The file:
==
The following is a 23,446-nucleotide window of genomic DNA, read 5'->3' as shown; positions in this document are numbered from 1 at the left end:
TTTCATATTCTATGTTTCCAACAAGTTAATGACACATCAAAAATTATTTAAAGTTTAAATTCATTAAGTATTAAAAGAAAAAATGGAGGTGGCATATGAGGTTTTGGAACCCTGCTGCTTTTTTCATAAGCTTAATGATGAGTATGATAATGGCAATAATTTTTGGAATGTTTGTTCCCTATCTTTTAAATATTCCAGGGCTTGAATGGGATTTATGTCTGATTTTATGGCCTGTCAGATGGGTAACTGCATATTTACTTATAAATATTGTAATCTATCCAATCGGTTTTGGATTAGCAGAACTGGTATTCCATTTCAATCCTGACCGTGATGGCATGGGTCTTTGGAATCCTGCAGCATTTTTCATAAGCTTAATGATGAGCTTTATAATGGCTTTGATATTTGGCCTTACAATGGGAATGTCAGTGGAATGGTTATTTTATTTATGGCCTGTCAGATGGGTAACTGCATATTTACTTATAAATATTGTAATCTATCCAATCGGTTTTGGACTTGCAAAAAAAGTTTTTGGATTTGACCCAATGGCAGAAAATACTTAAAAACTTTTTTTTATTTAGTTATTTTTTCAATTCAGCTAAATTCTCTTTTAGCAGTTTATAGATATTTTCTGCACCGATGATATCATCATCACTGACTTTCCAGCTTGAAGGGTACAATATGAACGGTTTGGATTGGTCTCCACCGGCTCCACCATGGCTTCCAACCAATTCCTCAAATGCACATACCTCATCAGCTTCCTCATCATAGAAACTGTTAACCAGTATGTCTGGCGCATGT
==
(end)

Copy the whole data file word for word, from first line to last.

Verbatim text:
The following is a 23,446-nucleotide window of genomic DNA, read 5'->3' as shown; positions in this document are numbered from 1 at the left end:
TTTCATATTCTATGTTTCCAACAAGTTAATGACACATCAAAAATTATTTAAAGTTTAAATTCATTAAGTATTAAAAGAAAAAATGGAGGTGGCATATGAGGTTTTGGAACCCTGCTGCTTTTTTCATAAGCTTAATGATGAGTATGATAATGGCAATAATTTTTGGAATGTTTGTTCCCTATCTTTTAAATATTCCAGGGCTTGAATGGGATTTATGTCTGATTTTATGGCCTGTCAGATGGGTAACTGCATATTTACTTATAAATATTGTAATCTATCCAATCGGTTTTGGATTAGCAGAACTGGTATTCCATTTCAATCCTGACCGTGATGGCATGGGTCTTTGGAATCCTGCAGCATTTTTCATAAGCTTAATGATGAGCTTTATAATGGCTTTGATATTTGGCCTTACAATGGGAATGTCAGTGGAATGGTTATTTTATTTATGGCCTGTCAGATGGGTAACTGCATATTTACTTATAAATATTGTAATCTATCCAATCGGTTTTGGACTTGCAAAAAAAGTTTTTGGATTTGACCCAATGGCAGAAAATACTTAAAAACTTTTTTTTATTTAGTTATTTTTTCAATTCAGCTAAATTCTCTTTTAGCAGTTTATAGATATTTTCTGCACCGATGATATCATCATCACTGACTTTCCAGCTTGAAGGGTACAATATGAACGGTTTGGATTGGTCTCCACCGGCTCCACCATGGCTTCCAACCAATTCCTCAAATGCACATACCTCATCAGCTTCCTCATCATAGAAACTGTTAACCAGTATGTCTGGCGCATGT